Date: 26 January 2010 Time: 4.15 - 6.00pm
Venue: Institute for Advanced Studies MR2
Throwing stones at Napoleon: the battle for control of 'authentic' Maori material culture in New Zealand, 1875-1925 - Kynan Gentry
This seminar will explore the mobilities of Maori material culture in New Zealand in the fifty years up until 1925. In the closing decades of the nineteenth-century New Zealand's settler society began to self-consciously identify themselves as New Zealanders as opposed to displaced Britons. The Maori cultural landscape was central to this identity, and by the beginning of the First World War images of Maori culture were inseparable from the country's transnational identity - especially in the realm of tourism. As the importance of Maori culture grew, so too did state efforts to control it through the management and direction of indigenous performance, and through the legislative moves to nationalise Maori material culture. Parallel to this, state efforts to dismantle Maori culture in the name of assimilation also saw the employment of notions of cultural authenticity that assigned 'authentic' Maori culture to the distant past. The growing importance of Maori cultural performance to New Zealand identity also placed Maori in a position of power, and material culture would inevitably form the basis of the Maori counter-colonial response.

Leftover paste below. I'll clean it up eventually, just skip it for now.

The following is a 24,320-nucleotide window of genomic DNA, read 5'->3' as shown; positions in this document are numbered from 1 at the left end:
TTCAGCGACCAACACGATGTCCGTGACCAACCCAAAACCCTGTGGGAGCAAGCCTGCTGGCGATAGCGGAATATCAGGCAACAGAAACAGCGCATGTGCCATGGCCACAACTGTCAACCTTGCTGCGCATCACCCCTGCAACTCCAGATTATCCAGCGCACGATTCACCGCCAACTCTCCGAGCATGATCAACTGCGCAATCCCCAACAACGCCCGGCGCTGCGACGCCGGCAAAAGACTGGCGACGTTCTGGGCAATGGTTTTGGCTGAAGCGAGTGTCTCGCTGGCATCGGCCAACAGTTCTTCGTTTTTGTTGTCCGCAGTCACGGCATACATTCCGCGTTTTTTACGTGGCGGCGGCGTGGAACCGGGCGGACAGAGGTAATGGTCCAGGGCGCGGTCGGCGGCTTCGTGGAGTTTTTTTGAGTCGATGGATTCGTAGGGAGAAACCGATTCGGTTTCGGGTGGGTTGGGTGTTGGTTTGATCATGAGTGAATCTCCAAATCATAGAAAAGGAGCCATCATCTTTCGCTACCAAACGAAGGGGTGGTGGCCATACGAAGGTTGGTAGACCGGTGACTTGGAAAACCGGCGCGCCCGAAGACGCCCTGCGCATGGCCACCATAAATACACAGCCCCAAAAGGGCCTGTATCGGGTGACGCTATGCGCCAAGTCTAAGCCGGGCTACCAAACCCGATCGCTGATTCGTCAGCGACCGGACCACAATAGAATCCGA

There will be a drink in County bar following Ky's seminar - please come and join us
Who can attend: Anyone
Organising departments and research centres: Centre for Mobilities Research (CeMoRe), Culture, Theory, Context, History, Mobilities.Lab, Politics and International Relations, Sociology
Keywords: Cultural anthropology, Cultural geography, Cultural Studies, Culture